Let the bailout debate begin
For roughly 77 hours, between noon ET on Friday and 6pm on Sunday, a chorus of Silicon Valley bigwigs and elected leaders called vocally for uninsured depositors of Silicon Valley Bank to be made whole — to be bailed out by the federal government. In the end, they got what they wanted.
Why it matters: The Biden administration is pushing back hard on the idea that this was a bailout. "No losses associated with the resolution of Silicon Valley Bank will be borne by the taxpayer," says the official statement from Treasury, the Fed, and the Federal Deposit Insurance Corporation. Many won't be convinced.
How it works: When a bank fails, depositors are made whole by the FDIC insurance fund. The insurance only covers deposits up to $250,000, although there are plenty of workarounds that allow depositors to effectively buy much more FDIC insurance than that.
- In the cases of SVB and Signature Bank, FDIC insurance will now cover all depositors, regardless of size. The FDIC insurance fund — which is funded by a levy on bank deposits — stands at roughly $125 billion.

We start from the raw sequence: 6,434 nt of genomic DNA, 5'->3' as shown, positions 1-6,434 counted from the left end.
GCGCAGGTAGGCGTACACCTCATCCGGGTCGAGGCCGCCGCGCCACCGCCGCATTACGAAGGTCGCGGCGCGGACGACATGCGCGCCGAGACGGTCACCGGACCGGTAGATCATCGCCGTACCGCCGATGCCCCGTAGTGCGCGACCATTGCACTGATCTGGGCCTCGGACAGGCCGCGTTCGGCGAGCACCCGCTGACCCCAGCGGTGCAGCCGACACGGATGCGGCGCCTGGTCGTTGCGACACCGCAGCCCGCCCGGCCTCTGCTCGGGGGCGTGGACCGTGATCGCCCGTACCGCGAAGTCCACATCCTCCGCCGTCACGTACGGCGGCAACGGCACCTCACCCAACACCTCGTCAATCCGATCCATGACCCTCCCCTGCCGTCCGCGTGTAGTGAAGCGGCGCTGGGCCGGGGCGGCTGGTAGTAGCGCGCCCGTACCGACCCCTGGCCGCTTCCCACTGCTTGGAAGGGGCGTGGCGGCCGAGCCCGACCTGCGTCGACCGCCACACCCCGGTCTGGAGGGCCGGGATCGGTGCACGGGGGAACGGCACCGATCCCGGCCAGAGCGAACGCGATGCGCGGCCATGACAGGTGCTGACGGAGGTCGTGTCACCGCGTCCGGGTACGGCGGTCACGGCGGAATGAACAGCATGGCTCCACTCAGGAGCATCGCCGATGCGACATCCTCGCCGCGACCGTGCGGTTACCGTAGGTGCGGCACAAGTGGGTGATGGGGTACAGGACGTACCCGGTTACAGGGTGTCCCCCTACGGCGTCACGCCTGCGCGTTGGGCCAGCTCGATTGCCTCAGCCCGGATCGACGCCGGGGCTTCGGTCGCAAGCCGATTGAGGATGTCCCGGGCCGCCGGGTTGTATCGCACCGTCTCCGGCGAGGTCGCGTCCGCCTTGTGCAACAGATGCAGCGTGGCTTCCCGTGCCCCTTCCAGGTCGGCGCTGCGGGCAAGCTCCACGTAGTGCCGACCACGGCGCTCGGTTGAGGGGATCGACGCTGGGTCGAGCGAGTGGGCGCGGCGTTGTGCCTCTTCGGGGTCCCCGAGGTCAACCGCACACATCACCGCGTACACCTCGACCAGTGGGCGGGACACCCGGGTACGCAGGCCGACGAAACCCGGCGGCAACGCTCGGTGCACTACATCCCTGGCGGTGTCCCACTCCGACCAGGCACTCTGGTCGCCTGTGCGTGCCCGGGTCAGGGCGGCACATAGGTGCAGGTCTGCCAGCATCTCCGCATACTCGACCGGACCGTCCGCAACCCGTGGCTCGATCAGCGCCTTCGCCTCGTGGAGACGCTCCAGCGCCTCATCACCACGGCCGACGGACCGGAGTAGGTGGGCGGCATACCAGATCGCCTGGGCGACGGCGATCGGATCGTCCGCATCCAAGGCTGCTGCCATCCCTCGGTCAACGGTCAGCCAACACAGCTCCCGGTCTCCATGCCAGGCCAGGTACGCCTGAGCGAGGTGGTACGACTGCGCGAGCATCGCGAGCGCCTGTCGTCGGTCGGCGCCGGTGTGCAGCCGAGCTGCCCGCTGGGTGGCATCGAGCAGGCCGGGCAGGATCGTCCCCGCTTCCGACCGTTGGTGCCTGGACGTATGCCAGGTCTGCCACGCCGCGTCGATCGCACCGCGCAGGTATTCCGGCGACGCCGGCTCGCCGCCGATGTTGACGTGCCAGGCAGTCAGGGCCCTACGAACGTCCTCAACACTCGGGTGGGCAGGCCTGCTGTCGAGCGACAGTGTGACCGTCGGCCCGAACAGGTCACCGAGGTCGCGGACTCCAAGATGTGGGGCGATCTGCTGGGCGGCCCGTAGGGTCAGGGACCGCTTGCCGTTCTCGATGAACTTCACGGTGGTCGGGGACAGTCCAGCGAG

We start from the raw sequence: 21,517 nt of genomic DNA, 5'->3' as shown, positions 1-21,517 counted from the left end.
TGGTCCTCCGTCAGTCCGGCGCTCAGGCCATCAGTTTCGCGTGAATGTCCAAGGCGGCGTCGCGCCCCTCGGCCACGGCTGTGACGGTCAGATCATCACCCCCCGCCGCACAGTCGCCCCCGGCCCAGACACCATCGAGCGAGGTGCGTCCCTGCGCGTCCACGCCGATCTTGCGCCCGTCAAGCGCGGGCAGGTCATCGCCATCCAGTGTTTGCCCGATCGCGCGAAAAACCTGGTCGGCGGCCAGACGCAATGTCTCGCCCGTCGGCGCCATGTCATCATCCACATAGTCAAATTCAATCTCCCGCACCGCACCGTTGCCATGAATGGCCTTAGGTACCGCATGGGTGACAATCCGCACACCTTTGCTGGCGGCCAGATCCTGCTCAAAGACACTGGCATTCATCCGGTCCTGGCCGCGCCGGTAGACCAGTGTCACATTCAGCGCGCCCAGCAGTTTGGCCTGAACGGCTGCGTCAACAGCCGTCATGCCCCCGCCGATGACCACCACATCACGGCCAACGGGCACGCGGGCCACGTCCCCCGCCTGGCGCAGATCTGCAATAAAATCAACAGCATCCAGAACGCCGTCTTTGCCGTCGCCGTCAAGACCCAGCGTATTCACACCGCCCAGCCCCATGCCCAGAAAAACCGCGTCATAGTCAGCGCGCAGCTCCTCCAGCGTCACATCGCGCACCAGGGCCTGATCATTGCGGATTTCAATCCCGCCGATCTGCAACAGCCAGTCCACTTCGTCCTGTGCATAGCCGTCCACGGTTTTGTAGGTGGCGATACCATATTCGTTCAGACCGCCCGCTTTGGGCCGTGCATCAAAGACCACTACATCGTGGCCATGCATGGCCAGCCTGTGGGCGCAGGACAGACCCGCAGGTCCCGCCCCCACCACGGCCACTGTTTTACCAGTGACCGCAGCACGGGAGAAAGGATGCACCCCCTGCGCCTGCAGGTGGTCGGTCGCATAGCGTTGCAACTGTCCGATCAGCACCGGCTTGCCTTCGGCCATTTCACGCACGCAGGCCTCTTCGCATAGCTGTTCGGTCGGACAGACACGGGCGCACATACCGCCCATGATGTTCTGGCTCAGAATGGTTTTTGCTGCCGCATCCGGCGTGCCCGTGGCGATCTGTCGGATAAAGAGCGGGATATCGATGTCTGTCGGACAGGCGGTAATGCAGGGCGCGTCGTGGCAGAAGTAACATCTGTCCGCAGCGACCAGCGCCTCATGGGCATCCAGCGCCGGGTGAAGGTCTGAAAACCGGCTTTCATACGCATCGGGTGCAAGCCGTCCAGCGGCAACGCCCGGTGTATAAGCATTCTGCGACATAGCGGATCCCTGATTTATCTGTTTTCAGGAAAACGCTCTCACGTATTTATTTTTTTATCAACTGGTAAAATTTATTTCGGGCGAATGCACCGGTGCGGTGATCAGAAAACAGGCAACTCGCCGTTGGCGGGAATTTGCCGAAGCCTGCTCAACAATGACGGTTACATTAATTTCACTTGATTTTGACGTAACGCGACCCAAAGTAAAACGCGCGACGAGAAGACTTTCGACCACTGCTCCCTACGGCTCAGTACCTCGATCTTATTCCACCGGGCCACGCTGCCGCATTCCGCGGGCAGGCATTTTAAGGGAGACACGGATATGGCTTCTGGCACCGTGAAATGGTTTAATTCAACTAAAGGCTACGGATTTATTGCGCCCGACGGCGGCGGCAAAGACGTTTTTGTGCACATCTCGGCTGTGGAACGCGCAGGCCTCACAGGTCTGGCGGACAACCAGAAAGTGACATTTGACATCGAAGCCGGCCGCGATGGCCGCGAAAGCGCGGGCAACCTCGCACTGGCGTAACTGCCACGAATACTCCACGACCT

- It's worth noting this is nothing radical or new. Uninsured depositors have been paid out in full in every bank failure in living memory, with just one exception — IndyMac, in 2008.
Between the lines: In the absence of Sunday's announcements, the insurance fund would have been pressed into heavy duty by the onset of an inevitable banking crisis.
- Conversely, in the presence of the announcement, there's no need for anybody to move their money at all, and the pressure on the fund could be tiny.
- In other words: While this is undoubtedly a bailout of depositors at SVB and Signature, its cost could, weirdly, be negative.
What they're saying: "The deposit insurance fund is bearing the risk," a senior administration official told reporters on Sunday. "This is not funds from the taxpayer."
- What they're not saying: Most taxpayers are also bank depositors, and some portion of their bank deposits is used to fund the FDIC, in what feels much like an involuntary tax being levied by a government agency.
The bottom line: If a bailout doesn't cost anything, is it really a bailout?